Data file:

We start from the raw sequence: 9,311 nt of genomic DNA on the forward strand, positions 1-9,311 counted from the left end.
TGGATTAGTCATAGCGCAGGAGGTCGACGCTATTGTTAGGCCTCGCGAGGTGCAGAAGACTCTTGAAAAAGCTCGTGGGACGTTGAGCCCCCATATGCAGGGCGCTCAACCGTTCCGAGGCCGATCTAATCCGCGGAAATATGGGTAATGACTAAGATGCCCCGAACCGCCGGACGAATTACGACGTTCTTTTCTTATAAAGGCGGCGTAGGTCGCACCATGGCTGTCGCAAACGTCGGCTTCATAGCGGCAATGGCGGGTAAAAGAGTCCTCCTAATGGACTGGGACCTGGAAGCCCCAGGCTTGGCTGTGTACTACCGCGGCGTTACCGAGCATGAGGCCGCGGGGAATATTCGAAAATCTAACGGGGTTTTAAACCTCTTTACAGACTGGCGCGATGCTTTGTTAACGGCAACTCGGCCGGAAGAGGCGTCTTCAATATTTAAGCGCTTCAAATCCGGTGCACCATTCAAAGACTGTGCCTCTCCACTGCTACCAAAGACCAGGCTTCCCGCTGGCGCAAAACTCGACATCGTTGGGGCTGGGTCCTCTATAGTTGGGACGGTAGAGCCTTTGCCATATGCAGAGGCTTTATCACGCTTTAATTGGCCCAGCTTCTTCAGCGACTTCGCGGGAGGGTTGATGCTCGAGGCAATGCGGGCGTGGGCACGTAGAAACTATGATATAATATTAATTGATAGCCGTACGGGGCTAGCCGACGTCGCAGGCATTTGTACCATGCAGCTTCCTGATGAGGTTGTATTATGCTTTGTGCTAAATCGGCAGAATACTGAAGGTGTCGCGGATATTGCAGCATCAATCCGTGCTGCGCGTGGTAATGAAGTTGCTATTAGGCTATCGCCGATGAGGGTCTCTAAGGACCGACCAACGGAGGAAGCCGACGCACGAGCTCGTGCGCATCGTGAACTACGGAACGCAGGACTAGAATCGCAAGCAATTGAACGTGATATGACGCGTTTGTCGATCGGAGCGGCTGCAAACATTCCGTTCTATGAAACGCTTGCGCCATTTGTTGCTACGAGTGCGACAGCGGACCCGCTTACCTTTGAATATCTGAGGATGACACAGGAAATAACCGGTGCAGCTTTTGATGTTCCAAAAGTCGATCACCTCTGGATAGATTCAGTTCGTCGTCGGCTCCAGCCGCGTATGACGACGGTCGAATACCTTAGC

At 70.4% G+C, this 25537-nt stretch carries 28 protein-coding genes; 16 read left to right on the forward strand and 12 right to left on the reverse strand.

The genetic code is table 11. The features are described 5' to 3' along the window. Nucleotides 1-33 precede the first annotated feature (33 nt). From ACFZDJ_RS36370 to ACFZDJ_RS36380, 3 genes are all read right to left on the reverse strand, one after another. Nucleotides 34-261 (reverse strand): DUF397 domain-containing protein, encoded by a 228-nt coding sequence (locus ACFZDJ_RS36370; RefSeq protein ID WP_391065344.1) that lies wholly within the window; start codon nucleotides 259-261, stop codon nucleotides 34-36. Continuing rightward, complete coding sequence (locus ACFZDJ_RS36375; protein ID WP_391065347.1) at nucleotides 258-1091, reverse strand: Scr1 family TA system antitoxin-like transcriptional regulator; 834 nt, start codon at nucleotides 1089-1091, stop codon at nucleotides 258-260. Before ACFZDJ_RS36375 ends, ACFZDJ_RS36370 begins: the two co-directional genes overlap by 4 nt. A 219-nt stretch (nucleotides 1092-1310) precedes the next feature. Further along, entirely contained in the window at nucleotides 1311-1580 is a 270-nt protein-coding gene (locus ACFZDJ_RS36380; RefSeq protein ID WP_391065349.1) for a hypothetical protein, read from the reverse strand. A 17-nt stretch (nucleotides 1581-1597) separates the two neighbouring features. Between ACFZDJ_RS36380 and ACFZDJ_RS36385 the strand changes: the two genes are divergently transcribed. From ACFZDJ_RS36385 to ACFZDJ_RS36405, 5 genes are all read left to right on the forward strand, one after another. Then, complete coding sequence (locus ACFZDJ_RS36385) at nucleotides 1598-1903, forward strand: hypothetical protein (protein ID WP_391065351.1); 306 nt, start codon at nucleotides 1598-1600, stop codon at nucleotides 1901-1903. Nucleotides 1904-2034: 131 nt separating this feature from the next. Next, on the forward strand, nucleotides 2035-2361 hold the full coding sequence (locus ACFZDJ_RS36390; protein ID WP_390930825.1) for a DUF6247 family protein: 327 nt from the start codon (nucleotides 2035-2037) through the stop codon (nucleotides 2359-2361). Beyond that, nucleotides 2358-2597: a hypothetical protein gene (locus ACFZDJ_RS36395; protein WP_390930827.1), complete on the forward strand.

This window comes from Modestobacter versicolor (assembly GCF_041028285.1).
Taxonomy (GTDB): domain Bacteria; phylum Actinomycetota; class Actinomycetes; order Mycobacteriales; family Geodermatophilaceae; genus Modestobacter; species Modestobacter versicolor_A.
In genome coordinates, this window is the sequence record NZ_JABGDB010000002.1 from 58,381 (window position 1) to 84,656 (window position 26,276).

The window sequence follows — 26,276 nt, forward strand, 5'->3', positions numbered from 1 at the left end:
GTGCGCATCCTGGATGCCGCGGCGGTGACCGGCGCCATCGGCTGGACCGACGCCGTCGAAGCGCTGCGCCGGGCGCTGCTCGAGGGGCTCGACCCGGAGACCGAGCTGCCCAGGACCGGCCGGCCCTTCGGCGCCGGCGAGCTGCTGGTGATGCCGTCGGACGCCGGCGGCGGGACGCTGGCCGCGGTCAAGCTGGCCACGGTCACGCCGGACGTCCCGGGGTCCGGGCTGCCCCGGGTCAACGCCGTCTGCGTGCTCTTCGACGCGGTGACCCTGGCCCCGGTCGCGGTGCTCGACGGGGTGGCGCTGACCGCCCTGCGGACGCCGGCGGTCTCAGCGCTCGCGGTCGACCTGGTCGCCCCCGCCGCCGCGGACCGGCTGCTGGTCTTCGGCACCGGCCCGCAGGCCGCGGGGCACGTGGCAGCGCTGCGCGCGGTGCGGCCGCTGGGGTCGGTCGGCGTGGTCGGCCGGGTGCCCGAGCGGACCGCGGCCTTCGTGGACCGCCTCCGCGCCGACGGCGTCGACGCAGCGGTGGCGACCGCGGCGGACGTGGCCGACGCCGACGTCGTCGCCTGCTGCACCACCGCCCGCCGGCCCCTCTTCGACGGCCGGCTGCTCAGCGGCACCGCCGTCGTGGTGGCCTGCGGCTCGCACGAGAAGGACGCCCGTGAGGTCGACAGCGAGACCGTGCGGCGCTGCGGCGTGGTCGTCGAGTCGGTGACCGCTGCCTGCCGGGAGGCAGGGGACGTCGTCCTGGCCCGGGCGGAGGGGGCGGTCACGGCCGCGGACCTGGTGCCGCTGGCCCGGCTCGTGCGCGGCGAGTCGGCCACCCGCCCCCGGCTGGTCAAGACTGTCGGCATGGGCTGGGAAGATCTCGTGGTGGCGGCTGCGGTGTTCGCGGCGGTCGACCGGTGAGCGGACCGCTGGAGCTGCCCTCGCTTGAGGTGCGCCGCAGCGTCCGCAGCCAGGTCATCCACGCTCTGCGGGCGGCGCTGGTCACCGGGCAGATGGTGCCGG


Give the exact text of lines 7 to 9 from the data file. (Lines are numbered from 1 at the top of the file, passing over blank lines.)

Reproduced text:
In genome coordinates, this window is the sequence record NZ_JABGDB010000002.1 from 58,381 (window position 1) to 84,656 (window position 26,276).

The window sequence follows — 26,276 nt, forward strand, 5'->3', positions numbered from 1 at the left end:
GTGCGCATCCTGGATGCCGCGGCGGTGACCGGCGCCATCGGCTGGACCGACGCCGTCGAAGCGCTGCGCCGGGCGCTGCTCGAGGGGCTCGACCCGGAGACCGAGCTGCCCAGGACCGGCCGGCCCTTCGGCGCCGGCGAGCTGCTGGTGATGCCGTCGGACGCCGGCGGCGGGACGCTGGCCGCGGTCAAGCTGGCCACGGTCACGCCGGACGTCCCGGGGTCCGGGCTGCCCCGGGTCAACGCCGTCTGCGTGCTCTTCGACGCGGTGACCCTGGCCCCGGTCGCGGTGCTCGACGGGGTGGCGCTGACCGCCCTGCGGACGCCGGCGGTCTCAGCGCTCGCGGTCGACCTGGTCGCCCCCGCCGCCGCGGACCGGCTGCTGGTCTTCGGCACCGGCCCGCAGGCCGCGGGGCACGTGGCAGCGCTGCGCGCGGTGCGGCCGCTGGGGTCGGTCGGCGTGGTCGGCCGGGTGCCCGAGCGGACCGCGGCCTTCGTGGACCGCCTCCGCGCCGACGGCGTCGACGCAGCGGTGGCGACCGCGGCGGACGTGGCCGACGCCGACGTCGTCGCCTGCTGCACCACCGCCCGCCGGCCCCTCTTCGACGGCCGGCTGCTCAGCGGCACCGCCGTCGTGGTGGCCTGCGGCTCGCACGAGAAGGACGCCCGTGAGGTCGACAGCGAGACCGTGCGGCGCTGCGGCGTGGTCGTCGAGTCGGTGACCGCTGCCTGCCGGGAGGCAGGGGACGTCGTCCTGGCCCGGGCGGAGGGGGCGGTCACGGCCGCGGACCTGGTGCCGCTGGCCCGGCTCGTGCGCGGCGAGTCGGCCACCCGCCCCCGGCTGGTCAAGACTGTCGGCATGGGCTGGGAAGATCTCGTGGTGGCGGCTGCGGTGTTCGCGGCGGTCGACCGGTGAGCGGACCGCTGGAGCTGCCCTCGCTTGAGGTGCGCCGCAGCGTCCGCAGCCAGGTCATCCACGCTCTGCGGGCGGCGCTGGTCACCGGGCAGATGGTGCCGG